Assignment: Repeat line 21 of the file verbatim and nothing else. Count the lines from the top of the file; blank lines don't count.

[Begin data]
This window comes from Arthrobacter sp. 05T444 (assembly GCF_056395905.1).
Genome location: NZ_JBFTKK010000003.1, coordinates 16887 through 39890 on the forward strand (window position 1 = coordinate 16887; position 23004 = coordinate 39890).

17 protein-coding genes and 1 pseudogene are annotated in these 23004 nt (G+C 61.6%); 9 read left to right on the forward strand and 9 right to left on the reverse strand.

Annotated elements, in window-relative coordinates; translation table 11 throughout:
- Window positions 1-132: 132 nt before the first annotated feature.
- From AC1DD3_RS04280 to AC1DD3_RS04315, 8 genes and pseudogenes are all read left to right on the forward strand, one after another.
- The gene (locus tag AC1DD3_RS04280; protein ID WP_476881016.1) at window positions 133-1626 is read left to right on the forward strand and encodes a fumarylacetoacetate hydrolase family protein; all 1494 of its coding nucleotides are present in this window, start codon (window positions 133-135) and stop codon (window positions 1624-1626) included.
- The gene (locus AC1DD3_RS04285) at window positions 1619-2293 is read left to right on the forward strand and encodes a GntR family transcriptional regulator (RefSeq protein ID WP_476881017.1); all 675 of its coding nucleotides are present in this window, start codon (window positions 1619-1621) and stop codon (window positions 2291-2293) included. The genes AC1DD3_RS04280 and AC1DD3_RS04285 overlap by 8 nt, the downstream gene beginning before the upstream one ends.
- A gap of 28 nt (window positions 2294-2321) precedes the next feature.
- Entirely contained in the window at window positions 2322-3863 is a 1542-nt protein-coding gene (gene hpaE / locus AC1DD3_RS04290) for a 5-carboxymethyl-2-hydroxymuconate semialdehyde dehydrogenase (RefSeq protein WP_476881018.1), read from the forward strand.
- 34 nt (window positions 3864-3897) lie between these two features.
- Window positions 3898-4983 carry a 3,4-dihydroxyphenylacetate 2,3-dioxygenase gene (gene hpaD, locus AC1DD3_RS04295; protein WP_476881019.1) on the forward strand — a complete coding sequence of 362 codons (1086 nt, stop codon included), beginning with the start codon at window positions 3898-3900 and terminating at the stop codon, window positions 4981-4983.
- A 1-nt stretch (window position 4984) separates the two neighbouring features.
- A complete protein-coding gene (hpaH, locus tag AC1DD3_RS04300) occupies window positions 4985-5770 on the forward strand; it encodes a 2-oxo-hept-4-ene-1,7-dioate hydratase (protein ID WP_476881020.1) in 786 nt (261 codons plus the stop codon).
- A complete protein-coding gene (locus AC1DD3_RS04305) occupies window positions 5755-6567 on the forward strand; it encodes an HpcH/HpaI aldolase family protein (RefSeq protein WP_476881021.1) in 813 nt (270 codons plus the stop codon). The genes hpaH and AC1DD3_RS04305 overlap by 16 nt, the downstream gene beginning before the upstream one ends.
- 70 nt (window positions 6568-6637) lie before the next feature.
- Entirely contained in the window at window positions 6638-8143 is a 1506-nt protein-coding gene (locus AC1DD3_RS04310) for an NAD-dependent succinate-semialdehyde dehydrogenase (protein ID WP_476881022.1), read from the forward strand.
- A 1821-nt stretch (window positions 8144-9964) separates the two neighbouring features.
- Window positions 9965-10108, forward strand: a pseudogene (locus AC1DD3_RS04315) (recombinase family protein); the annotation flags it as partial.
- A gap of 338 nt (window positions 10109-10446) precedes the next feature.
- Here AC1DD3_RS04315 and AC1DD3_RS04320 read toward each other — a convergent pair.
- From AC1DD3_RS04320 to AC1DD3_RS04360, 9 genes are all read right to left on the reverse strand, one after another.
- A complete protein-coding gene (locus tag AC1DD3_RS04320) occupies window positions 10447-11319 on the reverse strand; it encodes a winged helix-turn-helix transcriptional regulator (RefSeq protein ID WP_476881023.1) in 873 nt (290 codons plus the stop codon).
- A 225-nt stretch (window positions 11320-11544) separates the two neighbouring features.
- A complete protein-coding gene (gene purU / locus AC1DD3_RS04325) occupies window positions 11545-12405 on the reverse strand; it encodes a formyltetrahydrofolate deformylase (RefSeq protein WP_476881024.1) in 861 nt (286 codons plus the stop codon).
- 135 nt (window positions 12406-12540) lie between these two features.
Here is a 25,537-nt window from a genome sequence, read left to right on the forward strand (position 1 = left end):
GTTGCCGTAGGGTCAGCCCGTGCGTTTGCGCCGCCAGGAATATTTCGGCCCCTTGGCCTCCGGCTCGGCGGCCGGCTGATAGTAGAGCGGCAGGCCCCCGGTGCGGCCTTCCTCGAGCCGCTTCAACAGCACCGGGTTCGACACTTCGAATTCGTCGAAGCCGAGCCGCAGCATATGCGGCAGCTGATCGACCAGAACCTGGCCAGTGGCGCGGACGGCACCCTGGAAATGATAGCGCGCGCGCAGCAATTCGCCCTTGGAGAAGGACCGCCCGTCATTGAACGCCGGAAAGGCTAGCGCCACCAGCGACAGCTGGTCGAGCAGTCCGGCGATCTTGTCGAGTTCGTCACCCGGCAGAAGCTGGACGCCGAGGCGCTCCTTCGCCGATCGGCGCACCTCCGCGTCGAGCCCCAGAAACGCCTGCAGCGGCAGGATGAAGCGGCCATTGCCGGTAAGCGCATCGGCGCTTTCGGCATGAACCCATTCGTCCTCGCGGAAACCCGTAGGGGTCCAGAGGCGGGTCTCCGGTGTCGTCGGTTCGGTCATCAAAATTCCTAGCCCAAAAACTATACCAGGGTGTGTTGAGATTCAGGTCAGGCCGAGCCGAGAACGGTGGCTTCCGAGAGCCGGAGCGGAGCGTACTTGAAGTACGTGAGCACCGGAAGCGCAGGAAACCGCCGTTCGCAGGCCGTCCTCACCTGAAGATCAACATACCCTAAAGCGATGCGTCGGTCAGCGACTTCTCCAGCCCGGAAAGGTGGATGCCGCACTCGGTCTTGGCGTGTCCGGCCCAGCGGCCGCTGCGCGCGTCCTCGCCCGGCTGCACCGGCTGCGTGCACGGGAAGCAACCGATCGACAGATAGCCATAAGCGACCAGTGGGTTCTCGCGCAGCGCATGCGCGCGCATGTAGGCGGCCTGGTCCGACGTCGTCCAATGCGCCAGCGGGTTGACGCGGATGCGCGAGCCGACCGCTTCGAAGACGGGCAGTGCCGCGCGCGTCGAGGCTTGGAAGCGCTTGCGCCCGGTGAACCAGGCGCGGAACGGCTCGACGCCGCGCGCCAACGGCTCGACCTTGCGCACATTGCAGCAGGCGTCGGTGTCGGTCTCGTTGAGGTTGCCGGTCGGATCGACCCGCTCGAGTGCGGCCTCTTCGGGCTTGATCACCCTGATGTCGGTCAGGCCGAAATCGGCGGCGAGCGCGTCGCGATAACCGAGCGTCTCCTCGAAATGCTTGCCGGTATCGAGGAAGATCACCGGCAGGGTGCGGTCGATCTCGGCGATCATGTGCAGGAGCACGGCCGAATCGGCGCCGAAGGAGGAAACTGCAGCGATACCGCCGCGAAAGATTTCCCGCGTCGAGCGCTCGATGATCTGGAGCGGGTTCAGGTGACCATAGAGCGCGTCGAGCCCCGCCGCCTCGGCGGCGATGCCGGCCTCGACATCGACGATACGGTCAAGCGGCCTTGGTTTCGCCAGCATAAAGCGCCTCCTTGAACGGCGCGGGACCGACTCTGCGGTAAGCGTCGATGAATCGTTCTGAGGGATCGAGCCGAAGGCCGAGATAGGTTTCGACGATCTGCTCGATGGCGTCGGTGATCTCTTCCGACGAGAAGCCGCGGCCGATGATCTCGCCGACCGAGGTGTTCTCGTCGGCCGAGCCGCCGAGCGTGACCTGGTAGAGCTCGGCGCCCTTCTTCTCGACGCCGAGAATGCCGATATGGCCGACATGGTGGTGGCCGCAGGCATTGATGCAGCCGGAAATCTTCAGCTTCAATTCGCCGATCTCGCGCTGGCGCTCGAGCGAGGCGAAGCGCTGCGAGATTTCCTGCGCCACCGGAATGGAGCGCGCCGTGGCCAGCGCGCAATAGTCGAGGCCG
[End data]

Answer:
- Here AC1DD3_RS04315 and AC1DD3_RS04320 read toward each other — a convergent pair.